Amie Stepanovich

September 18th, 2013

The NSA’s Unconstitutional Spying Program

Amie_StepanovichOn June 5, 2013, we learned that, since 2006, the Foreign Intelligence Surveillance Court had continually compelled the ongoing disclosure of information pertaining to telephone calls traversing the United States to the National Security Agency. The program was justified under section 215 of the Foreign Intelligence Surveillance Act, as amended by the USA PATRIOT Act. Upon discovery of the mass surveillance program, the Electronic Privacy Information Center filed a Petition for a Writ of Mandamus with the Supreme Court. EPIC’s Petition argued that the program was unlawful under the statutory language that requires that information be “relevant to an authorized investigation.” However, for other reasons the program is also unconstitutional under the Fourth Amendment and should be discontinued immediately.

The NSA’s section 215 surveillance program was aimed at the collection of metadata, or non-content call information. In relation to phone records, metadata may include information about who you are communicating with (by phone or text), at what time, how long a call lasts, and the location of both parties.

The Fourth Amendment guarantees that the government will not intrude on a person without rationale. Recognizing that some human activity is, by its nature, open to the public, the Supreme Court held in the Katz v. United States that Fourth Amendment protections only applied where a person had a “reasonable expectation of privacy.”

On a small scale, the warrantless collection of metadata has been allowed under a Fourth Amendment legal principle known as the “third party doctrine.” The third party doctrine, in very simple terms, stands for the proposition that a person has no reasonable expectation of privacy in information that is knowingly revealed to a third party. This applies, for example, when you place a phone call: the phone number is essentially treated as a routing number given to a telecommunications carrier, such as AT&T or Verizon, to allow it to connect you to the party at the other end. This is exactly what happened in a case from 1979, Smith v. Maryland, where the Supreme Court upheld the warrantless collection of metadata on a single telephone line for a discrete period of time.

The rationale that, at least to the Court, buttressed the third party doctrine in Smith v. Maryland, does not support the same finding in the case of the NSA’s section 215 surveillance program. Massive amounts of data gathered, over time, has proven to reveal intimate details about a person’s life that could not previously have been ascertained. Some experts have speculated that the metadata gathered under the NSA’s section 215 surveillance program is actually more sensitive than the content of the telephone calls themselves. In recent cases, like US v. Jones (2012) and Jardines v. US (2013), Supreme Court justices like Justice Sotomayor and Justice Kagan have questioned the continued application of the third party doctrine and expressed a willingness to overrule the third party doctrine in light of today’s technology that allows for persistent, dragnet surveillance.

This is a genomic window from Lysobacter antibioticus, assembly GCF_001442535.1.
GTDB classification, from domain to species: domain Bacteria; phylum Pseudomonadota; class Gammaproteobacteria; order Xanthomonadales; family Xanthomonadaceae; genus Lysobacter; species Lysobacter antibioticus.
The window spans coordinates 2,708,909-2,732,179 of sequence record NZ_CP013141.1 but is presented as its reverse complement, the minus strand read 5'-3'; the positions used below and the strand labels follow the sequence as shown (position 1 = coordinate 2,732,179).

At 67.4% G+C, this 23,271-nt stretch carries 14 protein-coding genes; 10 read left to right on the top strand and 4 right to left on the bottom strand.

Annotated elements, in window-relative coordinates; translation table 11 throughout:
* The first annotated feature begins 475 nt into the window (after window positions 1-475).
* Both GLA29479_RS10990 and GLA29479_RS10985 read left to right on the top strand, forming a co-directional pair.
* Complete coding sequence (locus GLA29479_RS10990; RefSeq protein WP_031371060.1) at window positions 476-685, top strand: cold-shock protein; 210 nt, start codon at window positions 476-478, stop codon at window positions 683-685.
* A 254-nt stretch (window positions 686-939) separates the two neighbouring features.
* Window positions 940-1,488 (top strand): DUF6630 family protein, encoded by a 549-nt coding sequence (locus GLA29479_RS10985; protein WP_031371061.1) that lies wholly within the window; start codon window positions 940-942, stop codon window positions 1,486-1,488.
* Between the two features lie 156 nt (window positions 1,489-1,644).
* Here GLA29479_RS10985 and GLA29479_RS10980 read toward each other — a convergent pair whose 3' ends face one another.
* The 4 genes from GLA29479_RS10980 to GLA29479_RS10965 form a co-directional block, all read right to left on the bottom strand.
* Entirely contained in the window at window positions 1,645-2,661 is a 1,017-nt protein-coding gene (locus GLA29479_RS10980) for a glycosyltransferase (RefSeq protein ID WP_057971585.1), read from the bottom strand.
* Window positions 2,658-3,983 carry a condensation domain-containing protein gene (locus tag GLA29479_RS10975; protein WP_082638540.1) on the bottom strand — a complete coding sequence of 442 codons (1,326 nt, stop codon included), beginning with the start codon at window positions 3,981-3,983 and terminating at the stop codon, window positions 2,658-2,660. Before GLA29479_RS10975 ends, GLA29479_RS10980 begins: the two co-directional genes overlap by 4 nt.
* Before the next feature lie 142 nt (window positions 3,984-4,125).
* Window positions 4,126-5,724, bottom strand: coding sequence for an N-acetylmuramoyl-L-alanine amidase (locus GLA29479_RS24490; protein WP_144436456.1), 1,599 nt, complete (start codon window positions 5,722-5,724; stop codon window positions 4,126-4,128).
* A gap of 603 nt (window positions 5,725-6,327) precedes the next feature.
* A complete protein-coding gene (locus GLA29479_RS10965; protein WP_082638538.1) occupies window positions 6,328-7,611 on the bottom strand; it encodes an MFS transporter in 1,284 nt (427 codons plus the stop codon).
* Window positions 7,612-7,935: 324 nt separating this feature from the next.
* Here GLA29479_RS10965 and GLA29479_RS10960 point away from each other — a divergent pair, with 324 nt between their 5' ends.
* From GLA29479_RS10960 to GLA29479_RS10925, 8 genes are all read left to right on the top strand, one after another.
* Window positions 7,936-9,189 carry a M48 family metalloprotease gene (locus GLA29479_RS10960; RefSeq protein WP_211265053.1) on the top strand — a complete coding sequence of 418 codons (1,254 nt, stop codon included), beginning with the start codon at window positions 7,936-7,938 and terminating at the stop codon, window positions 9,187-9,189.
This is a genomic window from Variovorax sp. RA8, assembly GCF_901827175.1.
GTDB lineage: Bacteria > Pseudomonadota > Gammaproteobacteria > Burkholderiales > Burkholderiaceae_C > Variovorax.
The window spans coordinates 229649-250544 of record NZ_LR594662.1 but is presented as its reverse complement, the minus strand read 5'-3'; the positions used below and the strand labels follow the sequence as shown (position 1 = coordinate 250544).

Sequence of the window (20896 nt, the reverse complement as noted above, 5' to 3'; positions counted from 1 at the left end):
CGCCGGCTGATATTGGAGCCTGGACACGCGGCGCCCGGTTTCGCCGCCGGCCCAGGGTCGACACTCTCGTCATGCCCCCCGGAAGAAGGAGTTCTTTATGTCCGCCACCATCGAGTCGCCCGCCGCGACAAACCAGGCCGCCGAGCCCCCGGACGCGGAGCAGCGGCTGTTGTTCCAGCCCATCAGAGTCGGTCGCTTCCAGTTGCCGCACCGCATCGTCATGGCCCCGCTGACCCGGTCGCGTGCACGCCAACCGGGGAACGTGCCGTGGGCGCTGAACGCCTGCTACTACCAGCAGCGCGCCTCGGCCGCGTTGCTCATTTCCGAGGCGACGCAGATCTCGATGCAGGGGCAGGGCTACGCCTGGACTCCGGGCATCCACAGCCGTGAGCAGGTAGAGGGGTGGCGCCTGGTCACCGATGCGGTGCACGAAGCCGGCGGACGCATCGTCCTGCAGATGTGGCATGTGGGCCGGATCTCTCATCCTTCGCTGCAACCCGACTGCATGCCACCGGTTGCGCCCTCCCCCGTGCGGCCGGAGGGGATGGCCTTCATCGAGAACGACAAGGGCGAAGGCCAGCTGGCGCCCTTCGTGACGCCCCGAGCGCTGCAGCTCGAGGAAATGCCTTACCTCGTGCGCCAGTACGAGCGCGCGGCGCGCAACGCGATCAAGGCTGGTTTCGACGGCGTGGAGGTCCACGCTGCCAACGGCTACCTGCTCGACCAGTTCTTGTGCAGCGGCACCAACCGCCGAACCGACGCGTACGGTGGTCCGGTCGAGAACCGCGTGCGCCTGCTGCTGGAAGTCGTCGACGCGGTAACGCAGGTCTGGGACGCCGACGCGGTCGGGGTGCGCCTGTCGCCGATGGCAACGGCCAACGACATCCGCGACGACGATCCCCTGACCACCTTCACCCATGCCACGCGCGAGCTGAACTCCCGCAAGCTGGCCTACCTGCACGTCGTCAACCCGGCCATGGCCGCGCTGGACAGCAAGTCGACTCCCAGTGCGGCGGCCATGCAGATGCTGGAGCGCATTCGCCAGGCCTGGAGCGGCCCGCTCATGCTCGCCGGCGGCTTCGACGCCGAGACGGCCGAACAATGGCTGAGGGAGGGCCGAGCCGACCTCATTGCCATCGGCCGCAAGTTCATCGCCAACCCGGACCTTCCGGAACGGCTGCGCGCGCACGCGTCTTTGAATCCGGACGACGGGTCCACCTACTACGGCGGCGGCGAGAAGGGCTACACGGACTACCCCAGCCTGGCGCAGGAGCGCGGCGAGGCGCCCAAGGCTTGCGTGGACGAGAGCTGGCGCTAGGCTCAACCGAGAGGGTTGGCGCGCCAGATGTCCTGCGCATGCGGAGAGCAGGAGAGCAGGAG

Since the third party doctrine cannot rescue the NSA’s section 215 surveillance program from the realm of unconstitutionality, the program can no longer continue. Any legal document that would justify the collection of phone records on all individuals within the United States would undoubtedly fall into the category of an unlawful general warrant and would be, prima facie, unreasonable. The Foreign Intelligence Surveillance Court has held previously that NSA-led surveillance programs were inconsistent with the Fourth Amendment, and the section 215 program should end up in the same surveillance graveyard.

By walking back the NSA’s section 215 surveillance program, we can restore a modicum of privacy protection to the communications of all individuals. Notably, the policy can be discarded without seriously impacting legitimate law enforcement or terrorism investigations. The government has never demonstrated why they must collect all of the metadata for phone calls across the Country in order to investigate terrorist activities. In fact, the justifications the government has invoked stand for the opposite conclusion – that a targeted surveillance program, such as what is anticipated under the language of section 215, would allow the NSA to investigate terror threats. What abandoning the policy would impact is the surveillance of millions of innocent individuals who are having their everyday communications unknowingly, unlawfully, and unconstitutionally sucked up into a vacuum of government databases.

Amie Stepanovich is the Director of the Electronic Privacy Information Center’s Domestic Surveillance Project.

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